Climbing has traditionally been the preserve of the white, male, middle classes who have maintained their exclusive and cultural dominance of this field, and this has presented barriers for those who are outside these social networks. Since the late 1960s, there has been a change in the adventure sport landscape illustrated by the emergence of what has become known as ‘lifestyle sports’. These changes have been the result of such factors as the integration and development of technological innovation within the climbing context, specifically the use of social media; commercialization; new patterns of consumption; and globalization which have incorporated a wider set of social and cultural values beyond those of the traditional outdoor adventure participant. Consequently, this new and emerging field has become increasingly more attractive to a broader demographic base which includes women and youth sub-cultural groups. It is suggested that whilst these constitute a broader spectrum of participation this is based on horizontal networks across similar homogeneous social positions. This Chapter explores the relationship between social media, technological innovation and social capital and how they have impacted on patterns of participation in an indoor and sport climbing context.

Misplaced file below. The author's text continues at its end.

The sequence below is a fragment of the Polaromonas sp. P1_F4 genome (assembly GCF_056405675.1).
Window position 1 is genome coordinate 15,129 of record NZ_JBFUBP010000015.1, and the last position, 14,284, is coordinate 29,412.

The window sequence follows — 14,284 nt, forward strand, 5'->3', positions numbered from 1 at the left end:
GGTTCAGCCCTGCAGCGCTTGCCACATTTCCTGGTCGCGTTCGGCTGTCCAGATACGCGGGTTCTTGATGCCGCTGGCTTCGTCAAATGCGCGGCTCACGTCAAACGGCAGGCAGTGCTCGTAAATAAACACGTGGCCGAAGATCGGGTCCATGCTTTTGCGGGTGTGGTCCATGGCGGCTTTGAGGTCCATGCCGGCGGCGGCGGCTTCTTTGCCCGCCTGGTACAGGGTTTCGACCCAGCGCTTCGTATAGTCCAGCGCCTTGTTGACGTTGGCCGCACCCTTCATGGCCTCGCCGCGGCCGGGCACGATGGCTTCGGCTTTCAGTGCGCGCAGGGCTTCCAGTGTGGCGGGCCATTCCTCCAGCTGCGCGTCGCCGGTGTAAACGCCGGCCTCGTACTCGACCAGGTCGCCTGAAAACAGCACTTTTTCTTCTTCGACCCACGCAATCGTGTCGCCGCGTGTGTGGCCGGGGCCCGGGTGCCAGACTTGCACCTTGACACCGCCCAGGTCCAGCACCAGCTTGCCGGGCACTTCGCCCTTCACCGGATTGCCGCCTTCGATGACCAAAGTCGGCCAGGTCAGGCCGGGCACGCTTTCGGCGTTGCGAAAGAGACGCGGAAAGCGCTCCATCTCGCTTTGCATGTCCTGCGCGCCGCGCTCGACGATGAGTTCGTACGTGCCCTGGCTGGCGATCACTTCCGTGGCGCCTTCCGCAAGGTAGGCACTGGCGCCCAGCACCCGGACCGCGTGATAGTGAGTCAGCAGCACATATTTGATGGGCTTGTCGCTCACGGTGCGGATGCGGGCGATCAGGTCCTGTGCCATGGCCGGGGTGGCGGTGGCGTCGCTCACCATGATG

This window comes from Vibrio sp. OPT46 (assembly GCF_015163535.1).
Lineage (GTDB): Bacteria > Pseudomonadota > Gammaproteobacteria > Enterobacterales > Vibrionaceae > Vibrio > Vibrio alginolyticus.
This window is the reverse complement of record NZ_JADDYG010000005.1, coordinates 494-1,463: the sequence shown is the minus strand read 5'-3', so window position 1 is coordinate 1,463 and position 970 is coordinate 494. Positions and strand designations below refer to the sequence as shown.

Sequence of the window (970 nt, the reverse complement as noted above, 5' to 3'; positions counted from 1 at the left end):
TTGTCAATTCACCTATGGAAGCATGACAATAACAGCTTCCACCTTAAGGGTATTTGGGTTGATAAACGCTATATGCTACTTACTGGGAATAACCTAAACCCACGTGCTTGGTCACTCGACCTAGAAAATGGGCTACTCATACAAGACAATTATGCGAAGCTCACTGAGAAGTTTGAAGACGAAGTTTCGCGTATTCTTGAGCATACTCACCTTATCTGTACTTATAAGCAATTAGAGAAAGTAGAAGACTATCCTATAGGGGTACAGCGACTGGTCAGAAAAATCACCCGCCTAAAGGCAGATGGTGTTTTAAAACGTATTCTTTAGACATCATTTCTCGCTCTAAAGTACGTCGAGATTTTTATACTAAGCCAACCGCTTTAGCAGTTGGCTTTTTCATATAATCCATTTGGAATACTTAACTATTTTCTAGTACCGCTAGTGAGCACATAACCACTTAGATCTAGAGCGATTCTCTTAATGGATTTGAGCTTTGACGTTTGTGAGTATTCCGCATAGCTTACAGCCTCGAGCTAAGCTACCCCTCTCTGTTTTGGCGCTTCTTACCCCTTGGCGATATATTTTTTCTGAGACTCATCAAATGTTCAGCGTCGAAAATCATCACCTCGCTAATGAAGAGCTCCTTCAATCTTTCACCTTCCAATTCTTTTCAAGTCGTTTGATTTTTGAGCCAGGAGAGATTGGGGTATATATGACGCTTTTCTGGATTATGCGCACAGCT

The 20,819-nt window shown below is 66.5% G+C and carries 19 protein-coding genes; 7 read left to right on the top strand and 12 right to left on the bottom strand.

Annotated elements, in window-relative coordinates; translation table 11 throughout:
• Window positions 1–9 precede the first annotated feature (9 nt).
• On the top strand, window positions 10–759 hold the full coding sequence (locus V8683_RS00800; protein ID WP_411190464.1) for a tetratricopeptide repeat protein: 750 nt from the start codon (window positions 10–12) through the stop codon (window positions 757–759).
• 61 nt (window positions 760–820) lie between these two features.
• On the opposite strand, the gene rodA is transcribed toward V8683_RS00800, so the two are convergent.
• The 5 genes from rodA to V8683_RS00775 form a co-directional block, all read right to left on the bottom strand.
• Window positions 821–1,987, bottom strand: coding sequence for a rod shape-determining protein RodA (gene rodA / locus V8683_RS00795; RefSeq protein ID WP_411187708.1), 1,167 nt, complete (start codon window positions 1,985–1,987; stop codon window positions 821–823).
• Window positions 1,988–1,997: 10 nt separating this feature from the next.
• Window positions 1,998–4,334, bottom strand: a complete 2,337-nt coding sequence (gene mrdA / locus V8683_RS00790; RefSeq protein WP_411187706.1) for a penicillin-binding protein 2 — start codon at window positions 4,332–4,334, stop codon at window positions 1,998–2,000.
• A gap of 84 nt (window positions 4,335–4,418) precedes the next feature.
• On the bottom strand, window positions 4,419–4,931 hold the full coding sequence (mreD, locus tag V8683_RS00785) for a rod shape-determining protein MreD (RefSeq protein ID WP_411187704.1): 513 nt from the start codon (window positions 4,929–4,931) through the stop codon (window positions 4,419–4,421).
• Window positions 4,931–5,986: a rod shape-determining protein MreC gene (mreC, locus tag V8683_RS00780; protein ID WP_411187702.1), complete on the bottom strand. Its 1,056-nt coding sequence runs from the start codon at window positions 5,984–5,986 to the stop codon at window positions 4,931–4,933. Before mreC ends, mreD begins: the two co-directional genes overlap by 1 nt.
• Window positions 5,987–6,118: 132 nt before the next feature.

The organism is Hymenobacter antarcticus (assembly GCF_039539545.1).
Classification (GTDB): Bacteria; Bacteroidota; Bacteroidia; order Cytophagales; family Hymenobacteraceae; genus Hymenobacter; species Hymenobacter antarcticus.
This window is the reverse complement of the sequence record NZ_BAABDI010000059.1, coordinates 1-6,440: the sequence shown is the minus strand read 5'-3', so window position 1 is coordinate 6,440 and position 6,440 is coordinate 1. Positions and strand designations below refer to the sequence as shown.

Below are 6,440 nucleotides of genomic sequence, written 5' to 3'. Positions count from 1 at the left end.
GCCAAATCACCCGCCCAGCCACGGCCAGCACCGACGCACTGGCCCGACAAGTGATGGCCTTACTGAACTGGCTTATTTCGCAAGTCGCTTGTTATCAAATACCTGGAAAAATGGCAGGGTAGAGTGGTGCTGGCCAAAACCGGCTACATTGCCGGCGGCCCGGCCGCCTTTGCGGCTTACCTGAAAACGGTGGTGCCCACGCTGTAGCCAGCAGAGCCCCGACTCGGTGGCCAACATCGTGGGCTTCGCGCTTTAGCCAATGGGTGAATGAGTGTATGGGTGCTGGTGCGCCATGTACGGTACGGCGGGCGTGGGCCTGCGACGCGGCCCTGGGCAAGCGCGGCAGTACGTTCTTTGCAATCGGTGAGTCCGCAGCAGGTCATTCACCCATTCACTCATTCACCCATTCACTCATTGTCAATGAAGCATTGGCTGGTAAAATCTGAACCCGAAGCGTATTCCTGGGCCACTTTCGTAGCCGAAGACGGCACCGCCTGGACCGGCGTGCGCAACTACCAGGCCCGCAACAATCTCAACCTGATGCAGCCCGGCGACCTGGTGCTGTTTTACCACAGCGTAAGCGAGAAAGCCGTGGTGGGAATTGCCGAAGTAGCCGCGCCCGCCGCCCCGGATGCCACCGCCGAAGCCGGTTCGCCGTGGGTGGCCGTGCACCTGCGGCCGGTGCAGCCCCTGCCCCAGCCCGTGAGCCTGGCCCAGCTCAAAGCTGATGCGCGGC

|Publication status||Published - 1 May 2015|
|Event||Sport and Discrimination Conference 2015 - University of Sunderland, London, United Kingdom|
Duration: 1 May 2015 → 1 May 2015
|Conference||Sport and Discrimination Conference 2015|
|Period||1/05/15 → 1/05/15|
Holland-Smith, D. (2015). Tackling discrimination and barriers to participation in outdoor adventure sports through design thinking and new technological innovations. Sport and Discrimination Conference 2015, London, United Kingdom.